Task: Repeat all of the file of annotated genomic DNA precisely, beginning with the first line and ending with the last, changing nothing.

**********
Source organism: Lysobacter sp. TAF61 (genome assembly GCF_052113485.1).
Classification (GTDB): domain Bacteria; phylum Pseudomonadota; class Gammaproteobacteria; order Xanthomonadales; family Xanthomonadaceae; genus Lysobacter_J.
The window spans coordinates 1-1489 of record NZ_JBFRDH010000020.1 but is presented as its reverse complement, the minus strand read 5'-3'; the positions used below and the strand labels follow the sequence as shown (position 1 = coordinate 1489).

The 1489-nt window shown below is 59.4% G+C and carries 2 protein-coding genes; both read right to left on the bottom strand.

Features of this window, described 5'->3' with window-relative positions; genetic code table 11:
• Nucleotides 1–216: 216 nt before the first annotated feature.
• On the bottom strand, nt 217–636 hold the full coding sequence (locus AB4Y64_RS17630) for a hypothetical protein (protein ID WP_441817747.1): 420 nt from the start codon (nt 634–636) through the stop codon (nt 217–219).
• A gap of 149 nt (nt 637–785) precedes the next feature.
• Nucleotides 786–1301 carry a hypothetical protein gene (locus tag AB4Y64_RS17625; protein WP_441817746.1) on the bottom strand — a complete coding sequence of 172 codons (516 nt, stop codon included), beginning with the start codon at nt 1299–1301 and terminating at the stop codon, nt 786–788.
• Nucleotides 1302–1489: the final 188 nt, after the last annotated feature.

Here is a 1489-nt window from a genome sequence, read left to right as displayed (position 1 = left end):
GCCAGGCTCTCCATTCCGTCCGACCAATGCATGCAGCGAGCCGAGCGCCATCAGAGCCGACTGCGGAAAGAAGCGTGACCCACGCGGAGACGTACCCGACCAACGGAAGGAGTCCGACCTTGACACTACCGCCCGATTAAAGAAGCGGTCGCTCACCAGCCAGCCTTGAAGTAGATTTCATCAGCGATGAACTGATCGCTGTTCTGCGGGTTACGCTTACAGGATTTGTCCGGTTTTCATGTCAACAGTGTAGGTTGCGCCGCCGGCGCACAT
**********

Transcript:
Source organism: Lysobacter sp. TAF61 (genome assembly GCF_052113485.1).
Classification (GTDB): domain Bacteria; phylum Pseudomonadota; class Gammaproteobacteria; order Xanthomonadales; family Xanthomonadaceae; genus Lysobacter_J.
The window spans coordinates 1-1489 of record NZ_JBFRDH010000020.1 but is presented as its reverse complement, the minus strand read 5'-3'; the positions used below and the strand labels follow the sequence as shown (position 1 = coordinate 1489).

The 1489-nt window shown below is 59.4% G+C and carries 2 protein-coding genes; both read right to left on the bottom strand.

Features of this window, described 5'->3' with window-relative positions; genetic code table 11:
• Nucleotides 1–216: 216 nt before the first annotated feature.
• On the bottom strand, nt 217–636 hold the full coding sequence (locus AB4Y64_RS17630) for a hypothetical protein (protein ID WP_441817747.1): 420 nt from the start codon (nt 634–636) through the stop codon (nt 217–219).
• A gap of 149 nt (nt 637–785) precedes the next feature.
• Nucleotides 786–1301 carry a hypothetical protein gene (locus tag AB4Y64_RS17625; protein WP_441817746.1) on the bottom strand — a complete coding sequence of 172 codons (516 nt, stop codon included), beginning with the start codon at nt 1299–1301 and terminating at the stop codon, nt 786–788.
• Nucleotides 1302–1489: the final 188 nt, after the last annotated feature.

Here is a 1489-nt window from a genome sequence, read left to right as displayed (position 1 = left end):
GCCAGGCTCTCCATTCCGTCCGACCAATGCATGCAGCGAGCCGAGCGCCATCAGAGCCGACTGCGGAAAGAAGCGTGACCCACGCGGAGACGTACCCGACCAACGGAAGGAGTCCGACCTTGACACTACCGCCCGATTAAAGAAGCGGTCGCTCACCAGCCAGCCTTGAAGTAGATTTCATCAGCGATGAACTGATCGCTGTTCTGCGGGTTACGCTTACAGGATTTGTCCGGTTTTCATGTCAACAGTGTAGGTTGCGCCGCCGGCGCACAT